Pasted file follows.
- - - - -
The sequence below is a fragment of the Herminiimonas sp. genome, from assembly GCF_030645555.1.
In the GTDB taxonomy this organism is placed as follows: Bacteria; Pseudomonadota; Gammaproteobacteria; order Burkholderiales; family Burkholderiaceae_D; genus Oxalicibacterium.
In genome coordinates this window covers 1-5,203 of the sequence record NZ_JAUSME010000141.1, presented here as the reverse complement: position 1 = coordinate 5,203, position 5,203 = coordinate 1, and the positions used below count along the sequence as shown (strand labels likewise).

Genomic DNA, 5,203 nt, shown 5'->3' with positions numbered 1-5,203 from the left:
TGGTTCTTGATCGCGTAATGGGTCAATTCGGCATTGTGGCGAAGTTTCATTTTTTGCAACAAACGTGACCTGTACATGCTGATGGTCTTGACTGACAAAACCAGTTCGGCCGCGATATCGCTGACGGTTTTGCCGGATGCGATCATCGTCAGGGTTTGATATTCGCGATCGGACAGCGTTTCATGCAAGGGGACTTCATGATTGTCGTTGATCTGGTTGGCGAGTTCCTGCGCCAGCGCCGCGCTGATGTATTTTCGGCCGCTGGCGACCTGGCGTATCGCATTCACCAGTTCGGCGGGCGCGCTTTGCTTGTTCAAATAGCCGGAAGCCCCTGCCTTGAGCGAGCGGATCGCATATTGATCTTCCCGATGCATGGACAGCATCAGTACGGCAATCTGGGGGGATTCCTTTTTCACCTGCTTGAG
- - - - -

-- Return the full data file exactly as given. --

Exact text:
The sequence below is a fragment of the Herminiimonas sp. genome, from assembly GCF_030645555.1.
In the GTDB taxonomy this organism is placed as follows: Bacteria; Pseudomonadota; Gammaproteobacteria; order Burkholderiales; family Burkholderiaceae_D; genus Oxalicibacterium.
In genome coordinates this window covers 1-5,203 of the sequence record NZ_JAUSME010000141.1, presented here as the reverse complement: position 1 = coordinate 5,203, position 5,203 = coordinate 1, and the positions used below count along the sequence as shown (strand labels likewise).

Genomic DNA, 5,203 nt, shown 5'->3' with positions numbered 1-5,203 from the left:
TGGTTCTTGATCGCGTAATGGGTCAATTCGGCATTGTGGCGAAGTTTCATTTTTTGCAACAAACGTGACCTGTACATGCTGATGGTCTTGACTGACAAAACCAGTTCGGCCGCGATATCGCTGACGGTTTTGCCGGATGCGATCATCGTCAGGGTTTGATATTCGCGATCGGACAGCGTTTCATGCAAGGGGACTTCATGATTGTCGTTGATCTGGTTGGCGAGTTCCTGCGCCAGCGCCGCGCTGATGTATTTTCGGCCGCTGGCGACCTGGCGTATCGCATTCACCAGTTCGGCGGGCGCGCTTTGCTTGTTCAAATAGCCGGAAGCCCCTGCCTTGAGCGAGCGGATCGCATATTGATCTTCCCGATGCATGGACAGCATCAGTACGGCAATCTGGGGGGATTCCTTTTTCACCTGCTTGAG